BulletProof Your Hamstrings

Written by Chris Teh

Hamstring strains are a common lower limb sporting injury that also have a high re-injury rate. Typically, these injuries are seen in sports that involve quick acceleration, or positions which put the muscle on a large stretch. A hamstring strain usually takes between 3-6 weeks to recover, but in some cases it may be shorter or longer depending on the severity of the injury. Rehabilitation to strengthen the injured muscle is the most important thing you can do when you have a hamstring strain as this is your best chance at preventing it from recurring time and time again

Mechanisms of injury for a hamstring strain

There are two main mechanisms of injury. The most common (accounting for ~60% – 70% of incidences of hamstring strains) occurs during high-speed running and the second mechanism involves excessive lengthening of the hamstrings such as high kicking, slide tackling or performing front splits. Strains that occur during high-speed running usually involve the lower portion of the hamstring, whereas strains that result from excessive lengthening tend to affect the upper portion of the hamstring.

Research tells us that strains resulting from high-speed running usually present with greater initial impairment than strains that result from excessive lengthening. However, despite the greater impairment of high-speed strains, they usually require a shorter rehabilitation period than a lengthening strain. Regardless of the mechanism of injury, both types of hamstring strains are rehabilitated in a similar manner.


Risk factors for a hamstring strain

There are multiple risk factors when it comes to identifying those who are at a greater risk of sustaining a hamstring strain. Below are 6 factors that may increase your chance of injury.

  1. Previous injury to hamstring
  2. Advanced age
  3. Reduced eccentric hamstring strength
  4. Deficient hamstring to quadriceps strength ratio
  5. Poor flexibility
  6. Muscle fascicle length (a fascicle is a bundle of muscle fibres grouped together for extra strength and the ability to exert more force)

History of hamstring strain and advanced age can’t be changed, but the remaining factors can be modified and should be addressed to minimise the chance of sustaining an injury.

How to rehabilitate a hamstring strain


here is no evidence to show one singular conclusive method/program that is the best for rehabilitation of hamstring strains. However, there is a general consensus on key elements that should be included in a rehabilitation program that will lead to optimal results. These elements include a combination of strengthening, trunk stability/control, neuromuscular control and sports specific training. It is important that all of the above elements are addressed before any athlete returns back to high-level competition as failing to do so can increase the risk of re-injury.

The rehabilitation of a hamstring strain can be broken down into various “phases” that are progressed as the athlete achieves certain goals.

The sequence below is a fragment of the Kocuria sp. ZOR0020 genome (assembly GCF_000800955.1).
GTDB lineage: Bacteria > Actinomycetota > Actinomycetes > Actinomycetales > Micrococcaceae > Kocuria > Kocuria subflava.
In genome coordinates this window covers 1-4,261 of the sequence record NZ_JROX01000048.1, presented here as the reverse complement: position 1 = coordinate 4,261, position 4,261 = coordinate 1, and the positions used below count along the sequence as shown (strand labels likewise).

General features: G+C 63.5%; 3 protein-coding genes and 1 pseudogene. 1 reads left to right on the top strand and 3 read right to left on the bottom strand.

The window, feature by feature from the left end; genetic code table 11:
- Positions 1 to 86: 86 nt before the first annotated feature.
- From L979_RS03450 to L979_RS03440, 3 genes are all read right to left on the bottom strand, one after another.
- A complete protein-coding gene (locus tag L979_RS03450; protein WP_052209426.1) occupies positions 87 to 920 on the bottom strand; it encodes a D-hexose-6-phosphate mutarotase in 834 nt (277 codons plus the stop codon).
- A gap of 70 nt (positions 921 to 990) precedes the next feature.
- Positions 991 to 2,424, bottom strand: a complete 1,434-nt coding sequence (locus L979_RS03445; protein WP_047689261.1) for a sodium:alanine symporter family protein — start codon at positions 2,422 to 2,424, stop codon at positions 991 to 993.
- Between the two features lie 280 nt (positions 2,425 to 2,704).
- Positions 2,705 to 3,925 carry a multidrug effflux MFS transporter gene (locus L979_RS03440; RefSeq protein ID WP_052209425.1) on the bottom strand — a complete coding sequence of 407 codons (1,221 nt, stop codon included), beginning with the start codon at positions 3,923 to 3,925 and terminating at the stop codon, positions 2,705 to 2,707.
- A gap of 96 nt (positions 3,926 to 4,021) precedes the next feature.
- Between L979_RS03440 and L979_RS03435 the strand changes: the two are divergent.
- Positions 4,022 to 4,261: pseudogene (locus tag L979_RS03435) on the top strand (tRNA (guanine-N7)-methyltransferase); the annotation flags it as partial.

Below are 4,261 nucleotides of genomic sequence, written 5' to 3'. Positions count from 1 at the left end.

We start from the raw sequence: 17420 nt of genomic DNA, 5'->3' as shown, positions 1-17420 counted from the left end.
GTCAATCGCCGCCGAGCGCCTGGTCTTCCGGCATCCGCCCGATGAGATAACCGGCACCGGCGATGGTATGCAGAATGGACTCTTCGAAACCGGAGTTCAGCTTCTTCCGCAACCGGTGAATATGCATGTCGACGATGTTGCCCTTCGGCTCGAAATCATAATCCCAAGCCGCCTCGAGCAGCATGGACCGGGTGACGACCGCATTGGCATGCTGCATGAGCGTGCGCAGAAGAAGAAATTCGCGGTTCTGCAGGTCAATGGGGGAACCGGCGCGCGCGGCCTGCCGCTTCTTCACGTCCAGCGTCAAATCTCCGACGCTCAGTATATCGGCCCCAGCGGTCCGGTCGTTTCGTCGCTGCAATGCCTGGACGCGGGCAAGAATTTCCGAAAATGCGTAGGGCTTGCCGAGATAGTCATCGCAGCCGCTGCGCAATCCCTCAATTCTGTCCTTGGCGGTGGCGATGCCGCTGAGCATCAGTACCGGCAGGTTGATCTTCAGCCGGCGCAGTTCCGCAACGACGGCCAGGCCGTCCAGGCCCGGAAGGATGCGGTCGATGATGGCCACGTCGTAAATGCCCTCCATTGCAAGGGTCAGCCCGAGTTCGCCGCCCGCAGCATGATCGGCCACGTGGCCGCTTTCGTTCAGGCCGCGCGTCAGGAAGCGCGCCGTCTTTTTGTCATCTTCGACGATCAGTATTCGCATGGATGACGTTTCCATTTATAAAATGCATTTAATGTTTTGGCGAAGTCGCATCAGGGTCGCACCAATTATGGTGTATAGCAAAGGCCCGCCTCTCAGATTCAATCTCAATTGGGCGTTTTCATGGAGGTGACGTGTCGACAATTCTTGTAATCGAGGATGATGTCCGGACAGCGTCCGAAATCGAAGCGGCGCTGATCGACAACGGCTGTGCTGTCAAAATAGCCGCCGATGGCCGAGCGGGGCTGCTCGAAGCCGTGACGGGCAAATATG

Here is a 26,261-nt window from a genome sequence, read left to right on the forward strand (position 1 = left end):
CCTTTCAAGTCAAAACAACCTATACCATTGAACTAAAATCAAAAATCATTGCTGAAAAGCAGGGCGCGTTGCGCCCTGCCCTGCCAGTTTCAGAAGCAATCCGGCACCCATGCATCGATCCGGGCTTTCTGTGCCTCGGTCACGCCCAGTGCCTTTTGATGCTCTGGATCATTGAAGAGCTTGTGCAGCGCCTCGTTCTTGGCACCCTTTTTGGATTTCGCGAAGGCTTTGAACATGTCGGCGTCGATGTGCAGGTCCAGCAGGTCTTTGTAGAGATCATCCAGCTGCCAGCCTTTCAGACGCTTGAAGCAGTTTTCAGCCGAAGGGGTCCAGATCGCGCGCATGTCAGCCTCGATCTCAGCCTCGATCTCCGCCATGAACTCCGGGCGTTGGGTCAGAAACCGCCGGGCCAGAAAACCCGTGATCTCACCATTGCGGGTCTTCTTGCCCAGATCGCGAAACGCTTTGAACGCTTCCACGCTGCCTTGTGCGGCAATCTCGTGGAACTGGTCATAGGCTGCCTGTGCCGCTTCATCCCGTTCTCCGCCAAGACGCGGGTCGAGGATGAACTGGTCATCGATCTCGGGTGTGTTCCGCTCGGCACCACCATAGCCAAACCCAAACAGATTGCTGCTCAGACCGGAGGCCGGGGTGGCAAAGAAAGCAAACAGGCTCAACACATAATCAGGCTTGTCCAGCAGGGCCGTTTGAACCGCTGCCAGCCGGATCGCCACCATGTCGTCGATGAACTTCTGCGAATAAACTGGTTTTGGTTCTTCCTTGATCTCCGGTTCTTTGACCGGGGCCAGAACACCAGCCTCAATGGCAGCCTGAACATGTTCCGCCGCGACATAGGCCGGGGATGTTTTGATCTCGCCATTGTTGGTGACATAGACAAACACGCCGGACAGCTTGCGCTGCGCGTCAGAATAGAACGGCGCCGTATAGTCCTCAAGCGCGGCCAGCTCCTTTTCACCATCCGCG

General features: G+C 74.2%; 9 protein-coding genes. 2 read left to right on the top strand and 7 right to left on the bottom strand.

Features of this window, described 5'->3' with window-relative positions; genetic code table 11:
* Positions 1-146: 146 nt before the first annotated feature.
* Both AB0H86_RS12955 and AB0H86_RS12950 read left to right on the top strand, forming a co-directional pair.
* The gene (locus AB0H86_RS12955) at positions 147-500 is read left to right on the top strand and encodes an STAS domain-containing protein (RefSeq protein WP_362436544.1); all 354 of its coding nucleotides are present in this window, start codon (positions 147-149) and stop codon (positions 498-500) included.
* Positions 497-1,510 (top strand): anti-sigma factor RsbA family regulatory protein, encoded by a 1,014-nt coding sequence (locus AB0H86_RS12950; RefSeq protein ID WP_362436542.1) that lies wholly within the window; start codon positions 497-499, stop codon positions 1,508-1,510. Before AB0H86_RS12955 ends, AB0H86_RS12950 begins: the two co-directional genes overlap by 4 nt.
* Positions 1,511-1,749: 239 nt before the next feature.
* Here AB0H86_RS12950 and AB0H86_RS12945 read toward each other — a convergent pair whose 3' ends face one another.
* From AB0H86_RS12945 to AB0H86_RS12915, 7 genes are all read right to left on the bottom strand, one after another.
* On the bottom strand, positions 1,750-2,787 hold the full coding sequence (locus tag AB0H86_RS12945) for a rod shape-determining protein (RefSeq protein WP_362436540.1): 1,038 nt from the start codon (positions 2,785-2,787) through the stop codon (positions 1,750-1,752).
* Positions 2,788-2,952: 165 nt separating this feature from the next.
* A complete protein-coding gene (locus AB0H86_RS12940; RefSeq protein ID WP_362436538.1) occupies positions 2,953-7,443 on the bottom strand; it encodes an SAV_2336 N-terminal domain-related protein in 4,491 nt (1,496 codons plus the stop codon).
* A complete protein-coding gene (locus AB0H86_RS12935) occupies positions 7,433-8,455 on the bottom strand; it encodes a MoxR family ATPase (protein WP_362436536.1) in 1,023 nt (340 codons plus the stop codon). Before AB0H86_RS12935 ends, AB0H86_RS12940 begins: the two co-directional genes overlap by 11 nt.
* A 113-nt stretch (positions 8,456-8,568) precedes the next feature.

• Phase 1-  light running drills, stretching and strengthening exercises for the hamstring. Once goals have been met, move into “phase 2”
  • Phase 2 –  addition of change of direction drills and more difficult strengthening exercises.
  • Phase 3 – weight training and sport-specific drills and eventually return to sport.

Hamstring strain prevention

The old saying “prevention is better than a cure” rings very true when it comes to hamstring strains. There is strong evidence in the literature that supports performing exercises to prevent the occurrence of hamstring strains. Currently, the number one preventative exercise is the Nordic hamstring curl. Research has shown that performing this specific exercise during pre-season training can minimise the risk of sustaining a hamstring strain by up to 50%. Hence, it is extremely crucial that this exercise be considered as part of training on an ongoing basis.

References

Askling, C. M., Tengvar, M., Tarassova, O., & Thorstensson, A. (2014). Acute hamstring injuries in Swedish elite sprinters and jumpers: a prospective randomised controlled clinical trial comparing two rehabilitation protocols. Br J Sports Med48(7), 532-539. 

Brukner, P. (2015). Hamstring injuries: prevention and treatment—an update. Br J Sports Med49(19), 1241-1244.

Buckthorpe, M., Wright, S., Bruce-Low, S., Nanni, G., Sturdy, T., Gross, A. S., … & Gimpel, M. (2019). Recommendations for hamstring injury prevention in elite football: translating research into practice. Br J Sports Med53(7), 449-456.

Erickson, L. N., & Sherry, M. A. (2017). Rehabilitation and return to sport after hamstring strain injury. Journal of sport and health science6(3), 262-270.

Ribeiro-Alvares, J. B., Marques, V. B., Vaz, M. A., & Baroni, B. M. (2018). Four weeks of Nordic hamstring exercise reduce muscle injury risk factors in young adults. The Journal of Strength & Conditioning Research32(5), 1254-1262. 

Sherry, M. A., & Best, T. M. (2004). A comparison of 2 rehabilitation programs in the treatment of acute hamstring strains. Journal of Orthopaedic & Sports Physical Therapy34(3), 116-125.

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